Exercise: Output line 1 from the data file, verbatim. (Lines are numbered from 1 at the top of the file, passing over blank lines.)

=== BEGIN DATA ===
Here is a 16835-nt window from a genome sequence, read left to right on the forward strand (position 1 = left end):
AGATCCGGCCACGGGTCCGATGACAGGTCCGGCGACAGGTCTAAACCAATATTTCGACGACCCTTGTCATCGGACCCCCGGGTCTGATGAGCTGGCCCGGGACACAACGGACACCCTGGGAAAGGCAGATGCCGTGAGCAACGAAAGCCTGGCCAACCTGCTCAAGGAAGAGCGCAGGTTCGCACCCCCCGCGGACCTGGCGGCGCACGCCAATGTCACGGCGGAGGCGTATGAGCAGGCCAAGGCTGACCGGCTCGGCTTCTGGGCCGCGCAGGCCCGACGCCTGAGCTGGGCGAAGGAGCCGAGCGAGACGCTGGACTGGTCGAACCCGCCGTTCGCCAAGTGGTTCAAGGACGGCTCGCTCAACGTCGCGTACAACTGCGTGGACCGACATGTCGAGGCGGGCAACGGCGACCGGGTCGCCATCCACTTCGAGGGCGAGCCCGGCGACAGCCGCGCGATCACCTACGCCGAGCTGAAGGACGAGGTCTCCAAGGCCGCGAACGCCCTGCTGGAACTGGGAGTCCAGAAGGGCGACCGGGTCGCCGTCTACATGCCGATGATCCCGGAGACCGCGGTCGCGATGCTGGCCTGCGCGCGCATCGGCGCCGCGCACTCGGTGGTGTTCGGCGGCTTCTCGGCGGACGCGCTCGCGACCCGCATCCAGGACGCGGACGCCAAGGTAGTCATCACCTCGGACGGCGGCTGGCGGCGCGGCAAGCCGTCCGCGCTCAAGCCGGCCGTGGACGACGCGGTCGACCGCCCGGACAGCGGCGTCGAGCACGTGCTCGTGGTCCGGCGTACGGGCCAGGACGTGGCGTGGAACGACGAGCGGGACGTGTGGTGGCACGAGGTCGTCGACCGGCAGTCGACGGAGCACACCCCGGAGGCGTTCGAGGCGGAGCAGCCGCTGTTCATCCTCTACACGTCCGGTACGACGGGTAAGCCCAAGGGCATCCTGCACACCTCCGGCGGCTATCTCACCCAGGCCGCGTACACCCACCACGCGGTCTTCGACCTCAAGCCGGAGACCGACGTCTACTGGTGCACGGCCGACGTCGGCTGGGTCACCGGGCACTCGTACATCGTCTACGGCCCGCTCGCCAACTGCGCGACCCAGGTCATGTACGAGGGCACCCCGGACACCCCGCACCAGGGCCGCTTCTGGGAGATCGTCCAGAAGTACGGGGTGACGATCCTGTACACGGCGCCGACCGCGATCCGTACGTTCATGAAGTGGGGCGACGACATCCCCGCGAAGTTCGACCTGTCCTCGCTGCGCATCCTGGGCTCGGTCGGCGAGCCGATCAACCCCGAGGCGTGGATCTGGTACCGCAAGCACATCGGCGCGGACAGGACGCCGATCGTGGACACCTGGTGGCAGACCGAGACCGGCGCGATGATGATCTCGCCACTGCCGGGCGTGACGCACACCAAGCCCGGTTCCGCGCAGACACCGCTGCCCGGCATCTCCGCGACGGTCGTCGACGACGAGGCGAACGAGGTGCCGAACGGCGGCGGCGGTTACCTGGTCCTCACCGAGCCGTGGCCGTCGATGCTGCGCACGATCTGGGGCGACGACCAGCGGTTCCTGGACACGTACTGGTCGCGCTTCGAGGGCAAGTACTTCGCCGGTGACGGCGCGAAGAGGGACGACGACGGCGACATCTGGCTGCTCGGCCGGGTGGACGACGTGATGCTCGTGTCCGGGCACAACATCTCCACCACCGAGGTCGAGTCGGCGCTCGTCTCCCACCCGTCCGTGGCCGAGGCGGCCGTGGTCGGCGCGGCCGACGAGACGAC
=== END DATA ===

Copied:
Here is a 16835-nt window from a genome sequence, read left to right on the forward strand (position 1 = left end):